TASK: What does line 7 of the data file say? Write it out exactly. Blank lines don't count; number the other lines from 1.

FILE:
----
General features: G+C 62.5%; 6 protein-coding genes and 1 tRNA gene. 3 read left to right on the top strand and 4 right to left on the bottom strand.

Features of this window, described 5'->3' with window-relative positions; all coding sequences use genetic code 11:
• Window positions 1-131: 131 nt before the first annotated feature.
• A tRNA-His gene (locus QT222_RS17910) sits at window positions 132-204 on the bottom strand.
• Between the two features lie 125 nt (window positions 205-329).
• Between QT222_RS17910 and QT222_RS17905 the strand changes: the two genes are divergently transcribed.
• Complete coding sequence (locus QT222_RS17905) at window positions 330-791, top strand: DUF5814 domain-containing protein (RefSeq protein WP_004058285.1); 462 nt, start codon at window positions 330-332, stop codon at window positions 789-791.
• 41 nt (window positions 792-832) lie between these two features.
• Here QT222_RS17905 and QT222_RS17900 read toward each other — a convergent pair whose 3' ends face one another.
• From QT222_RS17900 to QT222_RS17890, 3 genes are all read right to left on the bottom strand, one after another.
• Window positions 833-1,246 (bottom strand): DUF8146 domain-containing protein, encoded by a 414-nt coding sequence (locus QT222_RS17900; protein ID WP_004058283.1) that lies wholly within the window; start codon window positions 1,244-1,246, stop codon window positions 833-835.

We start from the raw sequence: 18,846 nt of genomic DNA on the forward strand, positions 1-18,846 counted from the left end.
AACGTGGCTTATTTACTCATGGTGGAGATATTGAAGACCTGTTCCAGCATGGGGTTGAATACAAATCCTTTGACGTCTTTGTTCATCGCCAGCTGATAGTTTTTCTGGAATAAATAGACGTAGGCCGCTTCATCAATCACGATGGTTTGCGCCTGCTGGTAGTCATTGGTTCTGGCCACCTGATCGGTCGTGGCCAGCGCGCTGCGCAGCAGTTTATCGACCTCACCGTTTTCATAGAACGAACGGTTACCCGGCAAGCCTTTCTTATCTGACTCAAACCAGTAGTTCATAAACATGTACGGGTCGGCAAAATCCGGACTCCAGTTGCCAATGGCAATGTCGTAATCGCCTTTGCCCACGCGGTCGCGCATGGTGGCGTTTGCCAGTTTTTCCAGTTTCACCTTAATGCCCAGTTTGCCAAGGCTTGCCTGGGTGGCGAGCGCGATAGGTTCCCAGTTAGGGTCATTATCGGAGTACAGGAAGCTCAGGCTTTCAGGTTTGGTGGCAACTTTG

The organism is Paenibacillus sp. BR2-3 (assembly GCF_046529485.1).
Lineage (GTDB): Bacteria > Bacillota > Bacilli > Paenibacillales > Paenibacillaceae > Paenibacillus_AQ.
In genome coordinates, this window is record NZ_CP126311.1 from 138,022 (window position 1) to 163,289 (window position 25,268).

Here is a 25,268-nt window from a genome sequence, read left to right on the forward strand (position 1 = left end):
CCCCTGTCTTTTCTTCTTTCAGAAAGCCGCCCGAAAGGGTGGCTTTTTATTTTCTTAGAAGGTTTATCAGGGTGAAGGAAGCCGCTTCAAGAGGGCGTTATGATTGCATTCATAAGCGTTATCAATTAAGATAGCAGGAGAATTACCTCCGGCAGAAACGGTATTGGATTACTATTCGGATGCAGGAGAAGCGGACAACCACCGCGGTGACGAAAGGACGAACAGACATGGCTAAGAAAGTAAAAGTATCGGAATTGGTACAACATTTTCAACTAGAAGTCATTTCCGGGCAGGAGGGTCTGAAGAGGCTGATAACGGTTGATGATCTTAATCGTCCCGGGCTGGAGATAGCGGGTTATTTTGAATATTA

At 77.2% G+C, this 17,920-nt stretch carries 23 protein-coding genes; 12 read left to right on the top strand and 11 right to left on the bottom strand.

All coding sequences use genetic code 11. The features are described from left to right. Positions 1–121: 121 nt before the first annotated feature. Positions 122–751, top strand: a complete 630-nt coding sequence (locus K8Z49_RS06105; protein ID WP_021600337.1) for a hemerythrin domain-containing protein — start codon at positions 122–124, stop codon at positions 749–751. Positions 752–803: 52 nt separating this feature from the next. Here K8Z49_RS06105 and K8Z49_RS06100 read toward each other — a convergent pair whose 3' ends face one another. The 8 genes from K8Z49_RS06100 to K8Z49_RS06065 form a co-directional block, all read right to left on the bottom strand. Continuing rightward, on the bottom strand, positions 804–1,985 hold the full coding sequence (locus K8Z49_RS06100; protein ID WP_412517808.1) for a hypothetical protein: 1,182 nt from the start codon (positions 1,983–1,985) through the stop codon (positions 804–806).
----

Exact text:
• Complete coding sequence (locus QT222_RS17905) at window positions 330-791, top strand: DUF5814 domain-containing protein (RefSeq protein WP_004058285.1); 462 nt, start codon at window positions 330-332, stop codon at window positions 789-791.